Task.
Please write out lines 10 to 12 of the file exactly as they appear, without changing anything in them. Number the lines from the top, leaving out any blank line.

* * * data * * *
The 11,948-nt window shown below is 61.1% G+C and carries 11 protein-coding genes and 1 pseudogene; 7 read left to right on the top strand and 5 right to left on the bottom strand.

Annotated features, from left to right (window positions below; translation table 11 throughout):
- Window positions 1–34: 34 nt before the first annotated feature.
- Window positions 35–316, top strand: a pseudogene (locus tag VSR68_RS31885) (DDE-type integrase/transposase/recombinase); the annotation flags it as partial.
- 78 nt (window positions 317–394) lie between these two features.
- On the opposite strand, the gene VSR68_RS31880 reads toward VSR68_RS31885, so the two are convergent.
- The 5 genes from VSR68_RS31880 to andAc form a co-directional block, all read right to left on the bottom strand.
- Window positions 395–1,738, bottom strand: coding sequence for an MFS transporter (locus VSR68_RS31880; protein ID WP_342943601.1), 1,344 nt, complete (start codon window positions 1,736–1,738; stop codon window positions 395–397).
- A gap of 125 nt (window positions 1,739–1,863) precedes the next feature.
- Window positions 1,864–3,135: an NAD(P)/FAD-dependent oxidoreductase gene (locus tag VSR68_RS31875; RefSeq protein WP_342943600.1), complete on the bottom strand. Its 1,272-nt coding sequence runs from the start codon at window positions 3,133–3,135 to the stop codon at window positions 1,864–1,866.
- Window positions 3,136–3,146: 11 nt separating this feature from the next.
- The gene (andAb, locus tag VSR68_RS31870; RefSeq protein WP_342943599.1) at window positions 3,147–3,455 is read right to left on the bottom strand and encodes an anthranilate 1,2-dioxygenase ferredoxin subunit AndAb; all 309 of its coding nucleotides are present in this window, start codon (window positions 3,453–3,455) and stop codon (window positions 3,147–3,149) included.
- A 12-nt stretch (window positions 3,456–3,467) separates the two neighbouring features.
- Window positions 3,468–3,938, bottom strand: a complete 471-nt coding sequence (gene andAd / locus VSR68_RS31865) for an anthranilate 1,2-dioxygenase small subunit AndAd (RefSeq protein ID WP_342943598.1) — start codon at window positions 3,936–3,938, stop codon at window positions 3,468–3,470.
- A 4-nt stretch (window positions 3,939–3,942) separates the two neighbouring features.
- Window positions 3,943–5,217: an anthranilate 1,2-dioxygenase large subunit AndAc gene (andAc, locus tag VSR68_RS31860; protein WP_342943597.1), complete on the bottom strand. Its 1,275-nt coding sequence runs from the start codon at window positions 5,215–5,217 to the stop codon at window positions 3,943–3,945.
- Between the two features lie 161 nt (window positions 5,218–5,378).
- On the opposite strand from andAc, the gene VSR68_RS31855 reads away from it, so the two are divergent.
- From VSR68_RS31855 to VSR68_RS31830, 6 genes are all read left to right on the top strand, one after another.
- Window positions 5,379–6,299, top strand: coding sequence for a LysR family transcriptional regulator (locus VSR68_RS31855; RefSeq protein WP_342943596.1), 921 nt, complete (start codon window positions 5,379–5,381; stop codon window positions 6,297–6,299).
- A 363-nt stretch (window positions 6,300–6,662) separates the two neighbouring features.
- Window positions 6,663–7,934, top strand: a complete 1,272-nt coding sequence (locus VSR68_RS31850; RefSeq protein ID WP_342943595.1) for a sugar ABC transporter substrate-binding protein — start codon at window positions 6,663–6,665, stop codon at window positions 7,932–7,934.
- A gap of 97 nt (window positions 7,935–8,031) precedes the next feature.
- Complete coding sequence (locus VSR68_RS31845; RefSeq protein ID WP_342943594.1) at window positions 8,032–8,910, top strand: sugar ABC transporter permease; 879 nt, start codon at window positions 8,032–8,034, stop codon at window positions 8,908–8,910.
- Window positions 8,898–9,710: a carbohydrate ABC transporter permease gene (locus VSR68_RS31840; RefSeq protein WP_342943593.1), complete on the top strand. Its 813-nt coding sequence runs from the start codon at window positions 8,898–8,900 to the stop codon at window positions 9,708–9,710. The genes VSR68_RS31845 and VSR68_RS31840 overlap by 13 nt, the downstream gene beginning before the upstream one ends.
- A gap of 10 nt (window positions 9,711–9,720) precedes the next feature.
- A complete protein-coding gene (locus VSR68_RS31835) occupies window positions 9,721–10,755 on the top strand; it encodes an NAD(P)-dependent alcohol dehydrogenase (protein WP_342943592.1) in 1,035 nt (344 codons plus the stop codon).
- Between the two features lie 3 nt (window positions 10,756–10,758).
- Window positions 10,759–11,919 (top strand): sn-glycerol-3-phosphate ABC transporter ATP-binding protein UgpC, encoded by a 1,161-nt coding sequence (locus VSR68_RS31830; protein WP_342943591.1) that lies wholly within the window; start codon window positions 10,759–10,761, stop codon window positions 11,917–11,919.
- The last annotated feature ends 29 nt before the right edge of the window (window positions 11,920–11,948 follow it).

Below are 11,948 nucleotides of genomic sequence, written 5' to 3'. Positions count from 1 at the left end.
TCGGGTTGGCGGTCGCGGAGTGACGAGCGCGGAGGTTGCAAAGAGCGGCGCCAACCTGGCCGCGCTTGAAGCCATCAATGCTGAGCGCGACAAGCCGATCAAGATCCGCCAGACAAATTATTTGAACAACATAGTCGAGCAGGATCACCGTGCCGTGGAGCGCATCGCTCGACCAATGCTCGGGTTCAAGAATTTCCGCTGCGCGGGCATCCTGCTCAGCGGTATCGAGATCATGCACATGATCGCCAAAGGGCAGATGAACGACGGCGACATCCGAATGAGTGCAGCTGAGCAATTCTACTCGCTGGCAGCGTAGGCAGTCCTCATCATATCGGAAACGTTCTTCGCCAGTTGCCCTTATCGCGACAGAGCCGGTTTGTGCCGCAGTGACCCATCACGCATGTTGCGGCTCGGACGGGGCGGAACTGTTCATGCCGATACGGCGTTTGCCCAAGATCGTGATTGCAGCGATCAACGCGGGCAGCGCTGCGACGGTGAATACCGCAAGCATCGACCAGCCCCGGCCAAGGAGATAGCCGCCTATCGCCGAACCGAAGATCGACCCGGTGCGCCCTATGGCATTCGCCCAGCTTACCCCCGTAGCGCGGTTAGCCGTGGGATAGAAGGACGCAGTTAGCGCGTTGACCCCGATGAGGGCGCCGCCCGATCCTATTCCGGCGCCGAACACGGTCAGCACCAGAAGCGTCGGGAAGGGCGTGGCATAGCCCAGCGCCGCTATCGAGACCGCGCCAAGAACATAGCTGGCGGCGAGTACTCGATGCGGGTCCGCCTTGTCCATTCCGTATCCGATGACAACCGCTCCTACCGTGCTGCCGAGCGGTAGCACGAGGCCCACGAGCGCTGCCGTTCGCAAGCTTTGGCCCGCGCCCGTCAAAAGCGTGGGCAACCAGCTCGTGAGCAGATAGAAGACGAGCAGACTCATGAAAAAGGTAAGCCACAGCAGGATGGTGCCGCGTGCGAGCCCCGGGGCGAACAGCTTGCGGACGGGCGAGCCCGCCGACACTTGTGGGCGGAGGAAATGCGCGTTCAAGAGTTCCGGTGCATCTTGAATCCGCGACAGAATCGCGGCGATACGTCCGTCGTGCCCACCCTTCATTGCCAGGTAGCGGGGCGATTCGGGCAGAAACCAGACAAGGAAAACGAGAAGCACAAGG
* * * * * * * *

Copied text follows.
- Window positions 1,864–3,135: an NAD(P)/FAD-dependent oxidoreductase gene (locus tag VSR68_RS31875; RefSeq protein WP_342943600.1), complete on the bottom strand. Its 1,272-nt coding sequence runs from the start codon at window positions 3,133–3,135 to the stop codon at window positions 1,864–1,866.
- Window positions 3,136–3,146: 11 nt separating this feature from the next.
- The gene (andAb, locus tag VSR68_RS31870; RefSeq protein WP_342943599.1) at window positions 3,147–3,455 is read right to left on the bottom strand and encodes an anthranilate 1,2-dioxygenase ferredoxin subunit AndAb; all 309 of its coding nucleotides are present in this window, start codon (window positions 3,453–3,455) and stop codon (window positions 3,147–3,149) included.